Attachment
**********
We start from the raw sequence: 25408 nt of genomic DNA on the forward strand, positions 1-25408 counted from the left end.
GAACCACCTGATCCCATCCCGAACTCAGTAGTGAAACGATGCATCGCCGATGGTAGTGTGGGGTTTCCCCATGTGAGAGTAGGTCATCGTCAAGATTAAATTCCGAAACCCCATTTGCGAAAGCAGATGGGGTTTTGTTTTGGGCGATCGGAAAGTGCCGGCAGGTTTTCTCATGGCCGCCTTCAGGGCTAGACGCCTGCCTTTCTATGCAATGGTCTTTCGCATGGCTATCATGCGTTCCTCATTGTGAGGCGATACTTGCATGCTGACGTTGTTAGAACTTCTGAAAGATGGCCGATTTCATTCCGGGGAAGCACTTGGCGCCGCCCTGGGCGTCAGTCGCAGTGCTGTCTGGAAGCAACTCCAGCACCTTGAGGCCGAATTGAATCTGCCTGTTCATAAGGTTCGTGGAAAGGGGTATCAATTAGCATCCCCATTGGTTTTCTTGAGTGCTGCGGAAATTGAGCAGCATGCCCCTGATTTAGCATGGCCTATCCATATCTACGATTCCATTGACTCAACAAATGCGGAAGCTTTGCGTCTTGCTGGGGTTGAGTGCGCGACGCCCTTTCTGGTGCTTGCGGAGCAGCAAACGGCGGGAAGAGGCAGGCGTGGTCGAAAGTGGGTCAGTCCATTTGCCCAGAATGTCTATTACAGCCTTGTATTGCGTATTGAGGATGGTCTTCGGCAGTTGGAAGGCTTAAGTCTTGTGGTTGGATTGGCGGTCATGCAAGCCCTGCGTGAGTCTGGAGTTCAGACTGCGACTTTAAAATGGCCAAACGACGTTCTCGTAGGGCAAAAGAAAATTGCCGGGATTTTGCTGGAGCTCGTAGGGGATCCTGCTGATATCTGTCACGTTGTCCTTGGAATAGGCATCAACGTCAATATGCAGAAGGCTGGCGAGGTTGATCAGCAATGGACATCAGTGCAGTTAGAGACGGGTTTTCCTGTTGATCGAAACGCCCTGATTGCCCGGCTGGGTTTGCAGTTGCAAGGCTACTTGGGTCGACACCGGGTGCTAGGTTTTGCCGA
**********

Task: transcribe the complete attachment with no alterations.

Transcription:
We start from the raw sequence: 25408 nt of genomic DNA on the forward strand, positions 1-25408 counted from the left end.
GAACCACCTGATCCCATCCCGAACTCAGTAGTGAAACGATGCATCGCCGATGGTAGTGTGGGGTTTCCCCATGTGAGAGTAGGTCATCGTCAAGATTAAATTCCGAAACCCCATTTGCGAAAGCAGATGGGGTTTTGTTTTGGGCGATCGGAAAGTGCCGGCAGGTTTTCTCATGGCCGCCTTCAGGGCTAGACGCCTGCCTTTCTATGCAATGGTCTTTCGCATGGCTATCATGCGTTCCTCATTGTGAGGCGATACTTGCATGCTGACGTTGTTAGAACTTCTGAAAGATGGCCGATTTCATTCCGGGGAAGCACTTGGCGCCGCCCTGGGCGTCAGTCGCAGTGCTGTCTGGAAGCAACTCCAGCACCTTGAGGCCGAATTGAATCTGCCTGTTCATAAGGTTCGTGGAAAGGGGTATCAATTAGCATCCCCATTGGTTTTCTTGAGTGCTGCGGAAATTGAGCAGCATGCCCCTGATTTAGCATGGCCTATCCATATCTACGATTCCATTGACTCAACAAATGCGGAAGCTTTGCGTCTTGCTGGGGTTGAGTGCGCGACGCCCTTTCTGGTGCTTGCGGAGCAGCAAACGGCGGGAAGAGGCAGGCGTGGTCGAAAGTGGGTCAGTCCATTTGCCCAGAATGTCTATTACAGCCTTGTATTGCGTATTGAGGATGGTCTTCGGCAGTTGGAAGGCTTAAGTCTTGTGGTTGGATTGGCGGTCATGCAAGCCCTGCGTGAGTCTGGAGTTCAGACTGCGACTTTAAAATGGCCAAACGACGTTCTCGTAGGGCAAAAGAAAATTGCCGGGATTTTGCTGGAGCTCGTAGGGGATCCTGCTGATATCTGTCACGTTGTCCTTGGAATAGGCATCAACGTCAATATGCAGAAGGCTGGCGAGGTTGATCAGCAATGGACATCAGTGCAGTTAGAGACGGGTTTTCCTGTTGATCGAAACGCCCTGATTGCCCGGCTGGGTTTGCAGTTGCAAGGCTACTTGGGTCGACACCGGGTGCTAGGTTTTGCCGA